Miriam Vermilya was a retired grade school teacher and a well known painter and writer in Greenville, Ohio, where she lived. When she died unexpectedly in January of 1999, the Greenville Writers Group, of which she was a founding member, collected these poems into what became the winning manuscript of the 1999 Walt McDonald First-Book Competition in Poetry. The poems sum up VermilyaÆs reflections on her life, love, and marriage; the deaths of friends and family members; and, most poignantly, her own aging and death. Her voice is calm, practical, even humorous; never morbid, always generous. By her example she encourages us to feel, while we have time, the beauty of our own joys and sorrows.
from ôConsider Socratesö
. . . We all say
we want it to be sudden: a lightning
bolt to the brain, a stutter
in the arteries, then sleep, or
something like itùour hands still
clutching the rake or an atlas
turned to a map of Afghanistanù
but wouldnÆt it be better to know?
would be nice; youÆd want to burn
those letters nestled in a shoebox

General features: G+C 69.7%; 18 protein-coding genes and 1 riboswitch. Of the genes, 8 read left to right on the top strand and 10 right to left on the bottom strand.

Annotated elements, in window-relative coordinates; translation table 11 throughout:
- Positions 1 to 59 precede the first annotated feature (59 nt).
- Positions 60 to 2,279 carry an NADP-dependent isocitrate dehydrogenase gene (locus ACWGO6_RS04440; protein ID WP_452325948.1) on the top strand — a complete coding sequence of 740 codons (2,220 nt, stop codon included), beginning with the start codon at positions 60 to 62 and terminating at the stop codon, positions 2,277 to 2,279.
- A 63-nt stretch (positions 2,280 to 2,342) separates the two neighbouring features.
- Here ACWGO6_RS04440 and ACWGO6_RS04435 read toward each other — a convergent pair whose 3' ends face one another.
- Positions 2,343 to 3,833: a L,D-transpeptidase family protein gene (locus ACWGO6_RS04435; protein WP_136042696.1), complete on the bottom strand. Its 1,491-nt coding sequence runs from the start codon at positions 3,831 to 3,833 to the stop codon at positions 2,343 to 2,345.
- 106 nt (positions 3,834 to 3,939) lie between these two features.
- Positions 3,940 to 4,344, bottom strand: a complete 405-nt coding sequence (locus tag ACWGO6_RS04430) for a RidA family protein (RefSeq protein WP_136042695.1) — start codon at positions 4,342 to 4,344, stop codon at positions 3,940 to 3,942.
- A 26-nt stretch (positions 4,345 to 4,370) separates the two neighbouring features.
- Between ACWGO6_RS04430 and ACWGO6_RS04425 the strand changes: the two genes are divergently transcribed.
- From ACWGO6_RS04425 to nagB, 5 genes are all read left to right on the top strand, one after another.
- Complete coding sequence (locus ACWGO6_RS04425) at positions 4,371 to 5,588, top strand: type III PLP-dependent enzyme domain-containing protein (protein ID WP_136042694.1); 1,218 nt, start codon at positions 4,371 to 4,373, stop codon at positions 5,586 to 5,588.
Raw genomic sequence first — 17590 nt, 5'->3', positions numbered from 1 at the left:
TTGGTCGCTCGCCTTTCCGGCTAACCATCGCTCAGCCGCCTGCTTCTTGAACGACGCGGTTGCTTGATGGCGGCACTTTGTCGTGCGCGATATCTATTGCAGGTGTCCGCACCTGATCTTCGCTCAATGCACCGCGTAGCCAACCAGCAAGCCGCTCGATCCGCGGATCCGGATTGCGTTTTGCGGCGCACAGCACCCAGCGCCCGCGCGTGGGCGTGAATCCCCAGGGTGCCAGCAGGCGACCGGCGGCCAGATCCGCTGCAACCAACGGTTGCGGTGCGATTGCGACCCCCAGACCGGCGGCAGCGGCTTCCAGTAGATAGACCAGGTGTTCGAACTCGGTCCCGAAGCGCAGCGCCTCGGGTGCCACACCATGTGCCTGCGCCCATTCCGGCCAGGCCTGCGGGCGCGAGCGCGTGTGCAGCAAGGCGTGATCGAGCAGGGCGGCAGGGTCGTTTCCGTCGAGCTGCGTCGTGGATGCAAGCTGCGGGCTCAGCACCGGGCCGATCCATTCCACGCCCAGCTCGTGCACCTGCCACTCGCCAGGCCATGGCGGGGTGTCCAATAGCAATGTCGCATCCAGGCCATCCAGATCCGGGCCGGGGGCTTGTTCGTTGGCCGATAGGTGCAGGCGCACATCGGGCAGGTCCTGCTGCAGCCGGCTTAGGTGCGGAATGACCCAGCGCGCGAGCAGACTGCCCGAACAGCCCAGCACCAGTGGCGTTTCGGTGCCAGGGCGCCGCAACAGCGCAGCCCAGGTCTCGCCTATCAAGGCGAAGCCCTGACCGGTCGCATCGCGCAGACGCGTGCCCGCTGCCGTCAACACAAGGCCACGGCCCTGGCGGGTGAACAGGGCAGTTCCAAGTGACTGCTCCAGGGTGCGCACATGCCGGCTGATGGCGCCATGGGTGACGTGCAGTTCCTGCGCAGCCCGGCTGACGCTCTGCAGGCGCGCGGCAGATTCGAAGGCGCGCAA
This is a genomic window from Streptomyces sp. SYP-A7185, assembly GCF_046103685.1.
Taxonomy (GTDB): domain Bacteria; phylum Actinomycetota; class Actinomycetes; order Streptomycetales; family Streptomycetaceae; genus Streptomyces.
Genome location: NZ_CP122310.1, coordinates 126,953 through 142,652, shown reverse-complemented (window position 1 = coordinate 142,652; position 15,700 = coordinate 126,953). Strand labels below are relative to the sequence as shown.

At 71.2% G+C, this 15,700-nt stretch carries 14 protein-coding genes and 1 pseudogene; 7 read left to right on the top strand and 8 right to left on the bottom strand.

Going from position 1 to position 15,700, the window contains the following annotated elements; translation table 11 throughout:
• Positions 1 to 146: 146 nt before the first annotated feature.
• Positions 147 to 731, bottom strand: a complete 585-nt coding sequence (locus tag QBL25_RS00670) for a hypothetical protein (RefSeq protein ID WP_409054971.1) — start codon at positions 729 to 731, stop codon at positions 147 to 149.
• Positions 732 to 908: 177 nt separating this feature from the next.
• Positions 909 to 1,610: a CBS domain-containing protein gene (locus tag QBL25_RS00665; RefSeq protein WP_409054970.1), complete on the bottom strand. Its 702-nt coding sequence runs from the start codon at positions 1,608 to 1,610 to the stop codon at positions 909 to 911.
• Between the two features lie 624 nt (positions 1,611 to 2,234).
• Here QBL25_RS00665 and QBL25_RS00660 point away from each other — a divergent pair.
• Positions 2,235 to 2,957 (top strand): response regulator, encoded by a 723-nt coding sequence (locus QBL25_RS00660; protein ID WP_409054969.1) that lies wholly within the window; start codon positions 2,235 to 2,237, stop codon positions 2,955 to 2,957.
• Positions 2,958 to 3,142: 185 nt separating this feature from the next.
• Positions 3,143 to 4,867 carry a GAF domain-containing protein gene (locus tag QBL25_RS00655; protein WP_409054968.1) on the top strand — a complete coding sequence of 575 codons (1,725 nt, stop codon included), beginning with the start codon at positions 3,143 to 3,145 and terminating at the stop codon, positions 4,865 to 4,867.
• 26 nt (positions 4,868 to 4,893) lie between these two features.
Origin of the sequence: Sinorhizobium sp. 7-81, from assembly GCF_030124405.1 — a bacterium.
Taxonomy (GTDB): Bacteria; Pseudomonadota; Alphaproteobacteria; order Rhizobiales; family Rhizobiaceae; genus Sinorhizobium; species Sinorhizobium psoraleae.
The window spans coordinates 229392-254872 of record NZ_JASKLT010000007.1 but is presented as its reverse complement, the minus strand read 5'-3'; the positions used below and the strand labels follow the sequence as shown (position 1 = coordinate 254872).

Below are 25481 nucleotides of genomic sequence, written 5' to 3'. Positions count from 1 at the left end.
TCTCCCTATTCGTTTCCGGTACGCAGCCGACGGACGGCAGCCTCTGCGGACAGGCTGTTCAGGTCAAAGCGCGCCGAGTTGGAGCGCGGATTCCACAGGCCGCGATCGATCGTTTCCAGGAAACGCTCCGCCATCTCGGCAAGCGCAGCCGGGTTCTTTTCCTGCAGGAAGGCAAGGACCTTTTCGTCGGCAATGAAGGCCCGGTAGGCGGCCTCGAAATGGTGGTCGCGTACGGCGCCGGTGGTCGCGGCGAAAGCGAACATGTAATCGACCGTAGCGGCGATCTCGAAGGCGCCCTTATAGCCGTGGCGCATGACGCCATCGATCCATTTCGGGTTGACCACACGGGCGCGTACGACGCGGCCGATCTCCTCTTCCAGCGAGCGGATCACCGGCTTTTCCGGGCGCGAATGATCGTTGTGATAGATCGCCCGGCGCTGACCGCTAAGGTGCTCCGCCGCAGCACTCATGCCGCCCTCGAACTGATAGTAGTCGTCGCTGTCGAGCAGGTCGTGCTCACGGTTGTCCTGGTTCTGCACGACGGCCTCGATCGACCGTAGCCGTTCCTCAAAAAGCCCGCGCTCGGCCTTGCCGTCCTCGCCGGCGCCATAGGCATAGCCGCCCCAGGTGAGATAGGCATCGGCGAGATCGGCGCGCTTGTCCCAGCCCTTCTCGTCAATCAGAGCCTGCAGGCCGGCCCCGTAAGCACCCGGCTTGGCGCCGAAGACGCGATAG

on the closet shelf, finish up
the pint of SeagramÆs hidden
in the deskÆs third drawer and
trash the butt-sprung underwear
a derelict would be ashamed
to any accident. . . .
ôDo not go gentleö? Miriam VermilyaÆs poems are indeed gentle in their grappling with the great mysteries of love and death, but they are also tough, sharp, warm, and beautifully shaped. . . .These poems leave us with our own terrible, sweet division, caught between regret that their author did not live to see this first book published and gratitude that she left it to nourish and delight us.ù Jeff Gundy
Heartwood is full of poems that convey a fine sense of immediacy as if Miriam Vermilya were thinking the poem through as we are reading it. Her voice is sometimes witty, other times plangent, but always sharpened by a curiosity about what lies ahead. This is a rich collection, packed with fresh, stimulating lyrics.ùBilly Collins